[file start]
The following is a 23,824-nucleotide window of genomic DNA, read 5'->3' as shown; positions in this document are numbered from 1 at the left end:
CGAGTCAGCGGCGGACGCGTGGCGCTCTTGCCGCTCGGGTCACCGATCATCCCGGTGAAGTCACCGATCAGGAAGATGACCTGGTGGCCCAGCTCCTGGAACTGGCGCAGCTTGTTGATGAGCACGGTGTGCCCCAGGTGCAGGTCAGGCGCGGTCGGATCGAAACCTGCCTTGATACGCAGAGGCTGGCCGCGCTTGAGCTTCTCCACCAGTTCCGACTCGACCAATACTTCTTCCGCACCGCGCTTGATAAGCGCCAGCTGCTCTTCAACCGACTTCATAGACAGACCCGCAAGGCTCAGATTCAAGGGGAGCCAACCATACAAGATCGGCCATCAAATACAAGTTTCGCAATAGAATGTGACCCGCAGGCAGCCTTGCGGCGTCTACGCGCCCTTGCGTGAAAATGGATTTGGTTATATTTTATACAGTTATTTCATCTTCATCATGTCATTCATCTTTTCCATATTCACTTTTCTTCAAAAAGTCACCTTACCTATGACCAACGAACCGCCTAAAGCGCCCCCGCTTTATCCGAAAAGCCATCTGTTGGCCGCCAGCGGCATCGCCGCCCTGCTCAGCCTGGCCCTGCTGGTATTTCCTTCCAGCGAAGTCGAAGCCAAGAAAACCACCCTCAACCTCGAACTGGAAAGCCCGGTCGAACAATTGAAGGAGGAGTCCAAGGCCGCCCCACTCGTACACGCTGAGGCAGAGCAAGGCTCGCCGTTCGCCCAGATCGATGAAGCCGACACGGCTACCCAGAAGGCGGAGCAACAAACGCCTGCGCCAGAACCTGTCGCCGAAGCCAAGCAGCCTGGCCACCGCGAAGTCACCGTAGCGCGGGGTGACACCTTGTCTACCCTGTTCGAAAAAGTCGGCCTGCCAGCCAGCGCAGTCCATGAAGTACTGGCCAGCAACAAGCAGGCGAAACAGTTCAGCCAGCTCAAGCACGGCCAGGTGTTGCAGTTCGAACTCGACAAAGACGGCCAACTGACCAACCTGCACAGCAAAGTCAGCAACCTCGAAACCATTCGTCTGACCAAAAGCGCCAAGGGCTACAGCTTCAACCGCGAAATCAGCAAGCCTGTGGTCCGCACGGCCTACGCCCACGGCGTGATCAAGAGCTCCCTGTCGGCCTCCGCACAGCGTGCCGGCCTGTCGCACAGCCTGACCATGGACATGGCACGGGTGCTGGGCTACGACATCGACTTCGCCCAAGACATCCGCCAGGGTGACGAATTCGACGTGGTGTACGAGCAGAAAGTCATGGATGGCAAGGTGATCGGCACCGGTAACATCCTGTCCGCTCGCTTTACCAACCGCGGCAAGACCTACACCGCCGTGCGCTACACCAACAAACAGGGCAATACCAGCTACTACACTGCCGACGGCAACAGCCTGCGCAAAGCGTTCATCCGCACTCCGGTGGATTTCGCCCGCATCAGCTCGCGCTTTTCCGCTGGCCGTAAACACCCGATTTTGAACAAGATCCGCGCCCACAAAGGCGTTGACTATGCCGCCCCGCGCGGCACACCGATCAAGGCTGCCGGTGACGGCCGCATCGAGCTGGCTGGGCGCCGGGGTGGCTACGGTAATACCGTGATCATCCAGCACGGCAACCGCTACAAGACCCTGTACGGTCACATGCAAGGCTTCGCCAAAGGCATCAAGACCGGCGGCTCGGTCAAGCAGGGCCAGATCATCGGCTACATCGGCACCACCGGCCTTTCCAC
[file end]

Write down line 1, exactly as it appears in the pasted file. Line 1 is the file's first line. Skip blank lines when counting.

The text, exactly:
The following is a 23,824-nucleotide window of genomic DNA, read 5'->3' as shown; positions in this document are numbered from 1 at the left end: